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Heart Failure


Patients who suffer brain damage after cardiac arrest could benefit from magnetic resonance (MR) imaging following their stabilization—a measure that has been shown to predict clinical outcomes through mapping brain activity, according to new research published in the American journal Radiology.

Ventricular assist devices (VADs) foster improved survival for children awaiting heart transplantation when compared to the current standard of extracorporeal membrane oxygenation (ECMO), according to a new study in the Journal of the American College of Cardiology.

African Americans are dying an average of 3.4 years before white Americans, a significant gap that’s attributable to more prevalent cardiovascular disease (CVD) and risk factors in the black population, the American Heart Association (AHA) reported in a scientific statement published Monday in Circulation.

Cardiovascular research has traditionally focused on hard clinical endpoints such as markers of disease progression, adverse events and death. But now researchers are calling for more studies that incorporate the viewpoints of patients and caregivers, both in trial design and execution and in measuring outcomes like quality of life, time off work, out-of-pocket expense and caregiver burden.

Digital tracking devices can motivate patients to increase their physical activity outside of structured cardiac rehabilitation, a new study suggests.


Recent Headlines

AHA, Bayer offer grant program for research on heart failure, other conditions

The American Heart Association (AHA) and Germany-based Bayer have announced a collaboration to complete research on cerebral small vessel disease, chronic kidney disease and heart failure.

MRI helps researchers find disparities in different forms of heart failure

Researchers at the University of Texas at Arlington have created a way to measure oxygen consumption in the legs of heart failure patients using MRI, a finding that sheds light on the intricacies of different forms of heart failure.

CMS convenes panel, invites comments on health outcomes for heart failure treatment technologies

The Centers for Medicare & Medicaid Services (CMS) will convene a panel of experts on March 22 at a public meeting in Baltimore.

Penn researchers discover proteins that could prevent heart failure after heart attack

Researchers from the University of Pennsylvania have discovered new evidence that could help explain why patients who’ve suffered heart attacks go into heart failure.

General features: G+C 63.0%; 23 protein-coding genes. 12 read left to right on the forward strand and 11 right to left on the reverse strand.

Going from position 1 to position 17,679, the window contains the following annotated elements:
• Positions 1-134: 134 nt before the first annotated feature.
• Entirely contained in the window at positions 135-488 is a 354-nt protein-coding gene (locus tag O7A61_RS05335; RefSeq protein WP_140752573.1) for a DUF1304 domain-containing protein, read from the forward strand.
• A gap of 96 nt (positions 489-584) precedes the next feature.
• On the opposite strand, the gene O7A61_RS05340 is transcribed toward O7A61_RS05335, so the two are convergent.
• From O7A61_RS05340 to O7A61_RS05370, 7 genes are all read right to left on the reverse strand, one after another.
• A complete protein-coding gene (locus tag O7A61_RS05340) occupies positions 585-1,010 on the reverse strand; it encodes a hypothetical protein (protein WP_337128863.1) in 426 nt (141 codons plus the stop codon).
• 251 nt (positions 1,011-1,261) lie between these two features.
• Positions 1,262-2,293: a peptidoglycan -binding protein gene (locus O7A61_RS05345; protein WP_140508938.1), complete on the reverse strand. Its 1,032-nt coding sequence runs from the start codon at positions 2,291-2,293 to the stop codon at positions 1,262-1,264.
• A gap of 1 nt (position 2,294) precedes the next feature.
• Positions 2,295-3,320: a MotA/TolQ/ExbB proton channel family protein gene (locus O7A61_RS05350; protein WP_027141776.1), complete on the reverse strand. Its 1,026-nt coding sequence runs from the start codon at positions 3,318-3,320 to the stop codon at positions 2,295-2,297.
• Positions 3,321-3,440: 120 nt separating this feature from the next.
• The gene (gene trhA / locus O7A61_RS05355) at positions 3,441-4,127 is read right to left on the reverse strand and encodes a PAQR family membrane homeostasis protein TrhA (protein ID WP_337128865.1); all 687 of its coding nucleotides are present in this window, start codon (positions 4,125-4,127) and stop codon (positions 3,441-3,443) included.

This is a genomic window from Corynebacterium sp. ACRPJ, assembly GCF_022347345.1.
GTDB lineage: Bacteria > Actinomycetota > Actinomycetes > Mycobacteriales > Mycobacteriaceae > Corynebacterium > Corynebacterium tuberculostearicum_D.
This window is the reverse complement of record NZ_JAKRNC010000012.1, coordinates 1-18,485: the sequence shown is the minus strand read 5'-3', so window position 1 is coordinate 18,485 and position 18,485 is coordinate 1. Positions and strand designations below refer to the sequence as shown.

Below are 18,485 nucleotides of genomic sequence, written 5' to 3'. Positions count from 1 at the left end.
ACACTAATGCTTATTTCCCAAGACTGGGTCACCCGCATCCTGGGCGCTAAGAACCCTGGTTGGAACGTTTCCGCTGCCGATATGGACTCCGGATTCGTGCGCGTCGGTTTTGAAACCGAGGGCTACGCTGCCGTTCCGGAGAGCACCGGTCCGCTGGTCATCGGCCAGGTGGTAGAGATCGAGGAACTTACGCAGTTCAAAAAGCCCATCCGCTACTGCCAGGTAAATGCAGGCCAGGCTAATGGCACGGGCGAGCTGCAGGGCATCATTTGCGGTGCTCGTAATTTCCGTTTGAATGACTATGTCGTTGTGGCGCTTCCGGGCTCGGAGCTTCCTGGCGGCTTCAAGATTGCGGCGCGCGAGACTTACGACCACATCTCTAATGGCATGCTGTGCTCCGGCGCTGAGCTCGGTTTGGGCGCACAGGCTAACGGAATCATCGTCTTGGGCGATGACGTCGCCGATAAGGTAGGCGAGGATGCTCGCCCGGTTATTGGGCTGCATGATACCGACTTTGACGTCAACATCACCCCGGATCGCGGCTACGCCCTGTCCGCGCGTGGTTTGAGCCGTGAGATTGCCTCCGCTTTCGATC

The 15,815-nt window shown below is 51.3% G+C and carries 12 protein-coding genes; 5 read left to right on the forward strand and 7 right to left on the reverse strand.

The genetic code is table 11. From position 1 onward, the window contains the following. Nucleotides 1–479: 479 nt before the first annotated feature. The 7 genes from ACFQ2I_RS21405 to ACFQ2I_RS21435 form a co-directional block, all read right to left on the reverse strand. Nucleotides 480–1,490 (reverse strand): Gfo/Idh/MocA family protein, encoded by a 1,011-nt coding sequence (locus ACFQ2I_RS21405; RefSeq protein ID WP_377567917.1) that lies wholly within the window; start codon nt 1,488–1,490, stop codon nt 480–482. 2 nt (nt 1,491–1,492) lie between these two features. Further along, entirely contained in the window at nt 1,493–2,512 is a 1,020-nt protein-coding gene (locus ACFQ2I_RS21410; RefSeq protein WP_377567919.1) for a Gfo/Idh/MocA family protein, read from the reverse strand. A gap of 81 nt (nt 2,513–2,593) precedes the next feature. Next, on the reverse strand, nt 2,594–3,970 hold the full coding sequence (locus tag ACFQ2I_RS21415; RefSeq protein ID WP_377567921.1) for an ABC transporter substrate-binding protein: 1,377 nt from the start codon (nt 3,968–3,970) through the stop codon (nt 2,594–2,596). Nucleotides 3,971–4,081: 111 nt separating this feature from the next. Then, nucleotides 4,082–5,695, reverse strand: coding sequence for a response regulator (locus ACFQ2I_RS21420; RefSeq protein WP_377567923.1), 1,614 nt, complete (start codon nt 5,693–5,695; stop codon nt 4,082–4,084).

Metformin may reduce all-cause mortality in patients with congestive heart failure

A systematic review of 17 observational studies found that metformin was associated with a reduction in all-cause mortality in patients with type 2 diabetes and chronic kidney disease, congestive heart failure or chronic liver disease with hepatic impairment.

Medical community worried Americans face increased risk of heart disease

As the number of Americans diagnosed with high blood pressure continues to rise, the medical community is growing increasingly worried about the population’s risk of having heart attacks, said the American Academy of Family Physicians in a Feb. 2 statement.

Certain pain relievers may increase risk for heart attack during cold, flu

Though many people take pain relievers to ease a sore throat or headache when enduring the flu or a cold, new research says doing so could increase the risk of suffering a heart attack.

Researchers find new method to determine blood clot risks

Predicting when a patient is at risk for developing a blood clot can be challenging for physicians, but new research from Johns Hopkins University and Ohio State University delivers a method for precisely identifying those risk factors.

Heart failure expected to steadily rise through 2030

New statistics show the number of people diagnosed with heart failure will rise 46 percent by 2030, a major increase that would result in more than eight million people to be diagnosed with the condition, according to a new report from the American Heart Association.

Tackling Intolerance: What to Do When Patients Pull the Plug on Statins

Despite their well-documented benefits, statins are often discontinued by patients because of their equally acknowledged side effects. This has continued to fuel heated debate over how widespread—or even legitimate—these adverse events are, whether physicians give up too easily on patients who are statin intolerant and what other options exist for patients who could gain by taking their cholesterol-lowering medicine?